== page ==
And of course there’s the process of “quieting the ripples”. Because when you realize the middle part of the book is crap and try to fix it, you inevitably affect plot points throughout the story and have to fix them, too! And my beginning sucks! And why didn’t I think about that earlier in the book?

I always get through it. But it’s not fun. And I especially get discouraged because I’ve been writing for so long. I think: Why isn’t easier? Why aren’t I a better writer after 20 books?

Well, according to a research study, I am better. A scientist studied the creative process by tracking brain activity with MRI’s. His research subjects included both novice adult writers and “expert” writers (they were enrolled in a MFA program). To separate out the creative part of writing, he had them first copy something already written to get a baseline for the actual writing process. Then he did MRI’s as they brain-stormed an original story and wrote it.

He found that novice writers used different parts of their brain even while brainstorming. The novice writers had more activity in the visual center of the brain while the expert ones had activity in regions involved with speech. When the two groups began writing, there were other differences. In the expert writers a region in the brain called the caudate nucleus became active, while in the novice writers it was quiet.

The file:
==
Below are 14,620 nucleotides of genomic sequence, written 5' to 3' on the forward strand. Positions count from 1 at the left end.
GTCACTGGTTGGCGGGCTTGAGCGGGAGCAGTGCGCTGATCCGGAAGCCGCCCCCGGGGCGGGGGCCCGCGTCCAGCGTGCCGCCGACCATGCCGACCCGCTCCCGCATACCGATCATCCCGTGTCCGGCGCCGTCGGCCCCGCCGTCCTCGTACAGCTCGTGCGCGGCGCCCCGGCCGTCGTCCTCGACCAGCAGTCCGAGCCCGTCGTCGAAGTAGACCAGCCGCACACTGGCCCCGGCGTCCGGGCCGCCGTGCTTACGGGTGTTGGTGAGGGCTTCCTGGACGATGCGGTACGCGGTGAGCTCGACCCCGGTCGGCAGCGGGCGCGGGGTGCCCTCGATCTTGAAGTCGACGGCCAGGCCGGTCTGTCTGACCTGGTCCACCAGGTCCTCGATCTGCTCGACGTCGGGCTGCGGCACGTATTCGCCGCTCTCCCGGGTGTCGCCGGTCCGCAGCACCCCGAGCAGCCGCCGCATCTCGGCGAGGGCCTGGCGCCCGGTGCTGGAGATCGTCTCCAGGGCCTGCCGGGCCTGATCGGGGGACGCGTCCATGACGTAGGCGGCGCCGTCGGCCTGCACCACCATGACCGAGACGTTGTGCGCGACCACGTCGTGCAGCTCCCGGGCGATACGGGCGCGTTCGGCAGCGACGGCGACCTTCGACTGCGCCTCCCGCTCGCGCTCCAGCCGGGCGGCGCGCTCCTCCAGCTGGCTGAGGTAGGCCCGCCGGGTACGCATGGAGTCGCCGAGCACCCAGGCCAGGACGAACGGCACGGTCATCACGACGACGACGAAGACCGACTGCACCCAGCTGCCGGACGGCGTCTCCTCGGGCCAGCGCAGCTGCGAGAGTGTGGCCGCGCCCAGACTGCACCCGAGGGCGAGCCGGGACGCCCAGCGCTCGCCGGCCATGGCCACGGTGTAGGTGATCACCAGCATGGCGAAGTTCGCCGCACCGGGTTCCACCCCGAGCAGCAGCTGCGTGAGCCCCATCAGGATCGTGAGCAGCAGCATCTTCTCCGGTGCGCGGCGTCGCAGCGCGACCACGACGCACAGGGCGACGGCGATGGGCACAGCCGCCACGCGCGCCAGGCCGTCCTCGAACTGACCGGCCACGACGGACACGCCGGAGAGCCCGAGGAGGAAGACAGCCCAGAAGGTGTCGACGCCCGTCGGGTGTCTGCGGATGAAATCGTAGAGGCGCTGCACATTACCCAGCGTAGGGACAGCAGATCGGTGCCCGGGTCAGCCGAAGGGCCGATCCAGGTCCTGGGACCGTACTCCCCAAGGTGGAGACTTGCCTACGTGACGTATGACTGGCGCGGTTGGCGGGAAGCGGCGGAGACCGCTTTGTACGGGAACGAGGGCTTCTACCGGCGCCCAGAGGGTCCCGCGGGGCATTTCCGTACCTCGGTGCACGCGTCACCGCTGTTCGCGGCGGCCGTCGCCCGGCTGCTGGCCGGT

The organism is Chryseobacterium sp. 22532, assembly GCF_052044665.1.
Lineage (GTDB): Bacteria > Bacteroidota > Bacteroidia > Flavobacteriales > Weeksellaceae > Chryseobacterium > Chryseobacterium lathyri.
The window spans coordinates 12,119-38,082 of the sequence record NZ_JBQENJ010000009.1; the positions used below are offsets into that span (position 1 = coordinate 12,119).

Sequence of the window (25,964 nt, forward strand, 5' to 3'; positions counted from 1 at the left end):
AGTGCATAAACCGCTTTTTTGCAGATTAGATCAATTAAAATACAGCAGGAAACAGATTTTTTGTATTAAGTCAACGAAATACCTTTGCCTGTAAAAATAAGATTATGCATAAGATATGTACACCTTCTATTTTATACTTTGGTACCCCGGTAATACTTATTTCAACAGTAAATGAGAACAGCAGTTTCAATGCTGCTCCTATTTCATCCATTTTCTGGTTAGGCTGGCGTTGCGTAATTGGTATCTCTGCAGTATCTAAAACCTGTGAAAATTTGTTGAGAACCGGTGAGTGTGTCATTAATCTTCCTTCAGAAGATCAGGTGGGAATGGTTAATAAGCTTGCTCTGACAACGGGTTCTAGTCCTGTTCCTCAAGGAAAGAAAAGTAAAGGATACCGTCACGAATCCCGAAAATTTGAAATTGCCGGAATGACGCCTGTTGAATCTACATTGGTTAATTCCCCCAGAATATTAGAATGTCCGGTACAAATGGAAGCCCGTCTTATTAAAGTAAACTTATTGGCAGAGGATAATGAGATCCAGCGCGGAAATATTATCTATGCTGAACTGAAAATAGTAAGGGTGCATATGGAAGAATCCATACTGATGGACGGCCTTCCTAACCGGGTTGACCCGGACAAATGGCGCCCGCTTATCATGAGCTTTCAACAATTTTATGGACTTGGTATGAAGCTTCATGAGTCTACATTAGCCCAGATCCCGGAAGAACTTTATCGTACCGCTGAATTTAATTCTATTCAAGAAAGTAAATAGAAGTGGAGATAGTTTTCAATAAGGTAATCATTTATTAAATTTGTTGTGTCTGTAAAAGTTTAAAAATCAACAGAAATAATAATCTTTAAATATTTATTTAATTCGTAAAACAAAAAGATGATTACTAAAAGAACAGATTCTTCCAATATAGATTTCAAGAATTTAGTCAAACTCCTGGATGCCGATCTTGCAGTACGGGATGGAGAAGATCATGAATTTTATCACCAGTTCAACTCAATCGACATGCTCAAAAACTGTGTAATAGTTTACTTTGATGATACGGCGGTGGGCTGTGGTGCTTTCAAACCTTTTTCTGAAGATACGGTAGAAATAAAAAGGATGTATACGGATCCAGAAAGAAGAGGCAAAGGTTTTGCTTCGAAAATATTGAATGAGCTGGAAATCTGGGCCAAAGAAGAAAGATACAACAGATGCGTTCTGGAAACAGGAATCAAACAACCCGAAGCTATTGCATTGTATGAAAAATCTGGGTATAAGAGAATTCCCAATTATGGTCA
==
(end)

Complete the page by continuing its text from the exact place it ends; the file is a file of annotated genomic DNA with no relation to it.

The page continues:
The caudate nucleus is involved in skills that are learned through practice, such as piano playing, basketball or even board games. When a person begins learning these skills, they have to consciously think about what they are doing. But as they become more expert, the caudate nucleus takes over and coordinates these complex skills.

There has been a lot criticism of this study by other scientists, who are skeptical that it really shows where the creative process takes place in the brain. But I found the results encouraging. It suggests that as writers we do become better and more efficient in the writing process. We start using parts of the brain that are involved in more complex functions.

Maybe the problem for me is that as I get better, I also raise my expectations and become more critical. I have to tell myself that even though I still find stupid mistakes when I revise, at least I know they are mistakes and can recognize what needs fixing. So all the years of doing this have paid off and I really am becoming better at this.

At least I’ll believe that until I have to revise the next book!

You can read more about this study on the creative process in this New York Times article.

A Muse By Any Other Name

By Mary Gillgannon

In a post a couple of months ago, I was discussing the creative process and mentioned my muse “not speaking to me”. Afterwards, I began to think about the concept of a muse, what it means to me and why I think of mine as female.